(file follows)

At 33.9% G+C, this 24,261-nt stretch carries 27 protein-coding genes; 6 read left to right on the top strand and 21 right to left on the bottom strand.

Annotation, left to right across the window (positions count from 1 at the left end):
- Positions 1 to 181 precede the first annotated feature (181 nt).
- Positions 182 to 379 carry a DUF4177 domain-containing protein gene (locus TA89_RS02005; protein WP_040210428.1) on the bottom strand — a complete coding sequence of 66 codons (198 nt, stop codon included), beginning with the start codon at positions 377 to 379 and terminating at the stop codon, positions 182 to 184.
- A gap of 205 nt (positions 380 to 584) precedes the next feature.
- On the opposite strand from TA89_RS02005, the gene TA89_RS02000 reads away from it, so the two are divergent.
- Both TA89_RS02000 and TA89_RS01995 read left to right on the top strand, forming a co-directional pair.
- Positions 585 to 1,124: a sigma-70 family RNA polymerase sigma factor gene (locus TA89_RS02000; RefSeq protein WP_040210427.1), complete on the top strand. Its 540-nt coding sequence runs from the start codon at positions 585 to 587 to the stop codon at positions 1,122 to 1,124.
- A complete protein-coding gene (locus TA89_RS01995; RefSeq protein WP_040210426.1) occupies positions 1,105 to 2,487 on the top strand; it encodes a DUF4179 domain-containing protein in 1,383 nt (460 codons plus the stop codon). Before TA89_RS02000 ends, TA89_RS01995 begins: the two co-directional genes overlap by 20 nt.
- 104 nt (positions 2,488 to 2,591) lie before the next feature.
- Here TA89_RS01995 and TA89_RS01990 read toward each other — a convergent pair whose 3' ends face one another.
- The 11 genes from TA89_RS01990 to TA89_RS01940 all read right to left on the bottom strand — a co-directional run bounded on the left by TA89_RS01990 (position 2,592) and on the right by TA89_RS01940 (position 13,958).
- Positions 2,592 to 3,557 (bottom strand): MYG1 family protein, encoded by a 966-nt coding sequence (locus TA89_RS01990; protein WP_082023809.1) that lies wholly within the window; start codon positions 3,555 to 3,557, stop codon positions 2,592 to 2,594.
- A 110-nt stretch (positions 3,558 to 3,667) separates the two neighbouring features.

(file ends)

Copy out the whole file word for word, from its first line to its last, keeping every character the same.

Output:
At 33.9% G+C, this 24,261-nt stretch carries 27 protein-coding genes; 6 read left to right on the top strand and 21 right to left on the bottom strand.

Annotation, left to right across the window (positions count from 1 at the left end):
- Positions 1 to 181 precede the first annotated feature (181 nt).
- Positions 182 to 379 carry a DUF4177 domain-containing protein gene (locus TA89_RS02005; protein WP_040210428.1) on the bottom strand — a complete coding sequence of 66 codons (198 nt, stop codon included), beginning with the start codon at positions 377 to 379 and terminating at the stop codon, positions 182 to 184.
- A gap of 205 nt (positions 380 to 584) precedes the next feature.
- On the opposite strand from TA89_RS02005, the gene TA89_RS02000 reads away from it, so the two are divergent.
- Both TA89_RS02000 and TA89_RS01995 read left to right on the top strand, forming a co-directional pair.
- Positions 585 to 1,124: a sigma-70 family RNA polymerase sigma factor gene (locus TA89_RS02000; RefSeq protein WP_040210427.1), complete on the top strand. Its 540-nt coding sequence runs from the start codon at positions 585 to 587 to the stop codon at positions 1,122 to 1,124.
- A complete protein-coding gene (locus TA89_RS01995; RefSeq protein WP_040210426.1) occupies positions 1,105 to 2,487 on the top strand; it encodes a DUF4179 domain-containing protein in 1,383 nt (460 codons plus the stop codon). Before TA89_RS02000 ends, TA89_RS01995 begins: the two co-directional genes overlap by 20 nt.
- 104 nt (positions 2,488 to 2,591) lie before the next feature.
- Here TA89_RS01995 and TA89_RS01990 read toward each other — a convergent pair whose 3' ends face one another.
- The 11 genes from TA89_RS01990 to TA89_RS01940 all read right to left on the bottom strand — a co-directional run bounded on the left by TA89_RS01990 (position 2,592) and on the right by TA89_RS01940 (position 13,958).
- Positions 2,592 to 3,557 (bottom strand): MYG1 family protein, encoded by a 966-nt coding sequence (locus TA89_RS01990; protein WP_082023809.1) that lies wholly within the window; start codon positions 3,555 to 3,557, stop codon positions 2,592 to 2,594.
- A 110-nt stretch (positions 3,558 to 3,667) separates the two neighbouring features.